More: DIY Project: Teacup Planter Pots

Eclectic Living Room by The Room Illuminated

The Room Illuminated

Change up your side tables 
The humble little side table can instantly change the look of your living room. A bold colour, teamed with complementary throw cushions, can change the overall look of a room. Also treat your side table like a mini coffee table or even spare seating – go for Japanese drums and sturdy options for the latter option. An empty side table can look a little sad, so dress it with a posy of flowers or a little dish to keep it interesting. But remember, a side table is mainly for placing your drink on, so don’t clutter it with too much stuff.
The magic of multi-tasking furniture

Traditional Living Room by Kate Jackson Design

Kate Jackson Design

Layer your rugs
When looking at changing things up in your home, don’t forget the floor! Try layering your floor rugs. Simply place the smaller rug over the larger rug to create a textural and layered effect. This is perfect if you’re renting a home and moving from place to place with a different floor size and layout. It’s also a good fix if you’ve purchased a rug that’s too small or can’t part with that kilim you’ve picked up on your travels.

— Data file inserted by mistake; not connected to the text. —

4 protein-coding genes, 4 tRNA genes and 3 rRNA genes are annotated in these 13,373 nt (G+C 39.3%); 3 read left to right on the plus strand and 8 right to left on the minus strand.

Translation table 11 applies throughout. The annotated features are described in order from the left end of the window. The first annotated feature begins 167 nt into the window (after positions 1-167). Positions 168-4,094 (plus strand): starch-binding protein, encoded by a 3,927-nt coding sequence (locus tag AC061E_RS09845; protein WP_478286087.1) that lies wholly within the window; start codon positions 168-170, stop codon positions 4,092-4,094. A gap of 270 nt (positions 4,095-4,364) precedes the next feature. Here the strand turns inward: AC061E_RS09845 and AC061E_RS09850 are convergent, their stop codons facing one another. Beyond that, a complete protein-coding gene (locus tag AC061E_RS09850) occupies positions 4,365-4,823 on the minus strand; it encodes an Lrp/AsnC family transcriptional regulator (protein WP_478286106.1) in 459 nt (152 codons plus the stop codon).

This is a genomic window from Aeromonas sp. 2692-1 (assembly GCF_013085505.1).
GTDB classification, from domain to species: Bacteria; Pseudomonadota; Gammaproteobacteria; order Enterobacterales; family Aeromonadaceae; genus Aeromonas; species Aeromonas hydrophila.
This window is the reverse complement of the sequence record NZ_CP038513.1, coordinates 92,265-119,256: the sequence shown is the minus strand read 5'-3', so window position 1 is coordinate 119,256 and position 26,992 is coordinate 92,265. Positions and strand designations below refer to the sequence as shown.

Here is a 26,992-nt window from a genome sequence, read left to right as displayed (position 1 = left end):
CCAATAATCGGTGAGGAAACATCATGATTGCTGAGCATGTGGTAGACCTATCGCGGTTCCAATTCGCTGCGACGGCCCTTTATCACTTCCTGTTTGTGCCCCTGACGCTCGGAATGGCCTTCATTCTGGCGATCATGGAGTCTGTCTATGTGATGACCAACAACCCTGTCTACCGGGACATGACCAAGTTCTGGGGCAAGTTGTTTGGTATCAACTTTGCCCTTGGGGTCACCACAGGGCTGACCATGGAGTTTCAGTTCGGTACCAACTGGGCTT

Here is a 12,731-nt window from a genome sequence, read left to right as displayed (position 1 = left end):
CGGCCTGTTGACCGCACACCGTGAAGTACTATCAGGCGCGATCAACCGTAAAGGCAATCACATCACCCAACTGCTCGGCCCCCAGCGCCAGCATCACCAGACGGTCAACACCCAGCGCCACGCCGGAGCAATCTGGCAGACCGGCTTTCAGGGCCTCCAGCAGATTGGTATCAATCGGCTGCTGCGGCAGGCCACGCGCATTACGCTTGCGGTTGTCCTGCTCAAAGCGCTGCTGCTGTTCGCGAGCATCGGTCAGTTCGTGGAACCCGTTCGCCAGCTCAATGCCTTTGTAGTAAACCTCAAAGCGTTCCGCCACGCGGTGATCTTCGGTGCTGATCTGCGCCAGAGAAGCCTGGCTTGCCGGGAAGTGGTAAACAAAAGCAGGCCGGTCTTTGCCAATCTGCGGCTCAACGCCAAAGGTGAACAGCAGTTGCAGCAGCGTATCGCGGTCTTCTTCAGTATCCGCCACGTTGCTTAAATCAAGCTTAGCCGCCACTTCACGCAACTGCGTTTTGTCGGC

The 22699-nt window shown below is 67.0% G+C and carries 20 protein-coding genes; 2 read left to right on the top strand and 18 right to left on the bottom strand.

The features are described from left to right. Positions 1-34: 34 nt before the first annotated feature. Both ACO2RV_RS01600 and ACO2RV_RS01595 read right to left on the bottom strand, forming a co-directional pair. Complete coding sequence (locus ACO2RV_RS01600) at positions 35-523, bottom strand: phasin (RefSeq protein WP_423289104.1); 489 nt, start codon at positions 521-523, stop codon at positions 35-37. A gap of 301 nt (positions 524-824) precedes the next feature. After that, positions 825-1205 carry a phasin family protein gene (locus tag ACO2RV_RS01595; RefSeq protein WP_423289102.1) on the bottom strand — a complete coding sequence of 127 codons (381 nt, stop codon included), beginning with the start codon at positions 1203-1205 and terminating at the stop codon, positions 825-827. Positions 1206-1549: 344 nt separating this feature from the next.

STYLE TIP: Try a patterned rug over a plain or textured jute, combining two contrasting colours, or even try mixing and matching two different patterns (more on this below). Just remember the rugs have to be different sizes!

Mediterranean Living Room by Natalie Fuglestveit Interior Design

Natalie Fuglestveit Interior Design

Change up your walls
Try something new on your walls in your living room and create a new focal point. If you’ve always stuck to traditional rectangular shaped frames, why not try circular shapes or pieces with textural or hand-woven details.
This is a great way for all the bowerbirds out there to show off their unusual wares! Get them out of the cupboard and up on the wall. 

STYLE TIP: Remember little things look great when shown off in a collection, or a series, so do the same when styling your walls and vertical spaces.

Eclectic Living Room by Taylor Jacobson Interior Design

Taylor Jacobson Interior Design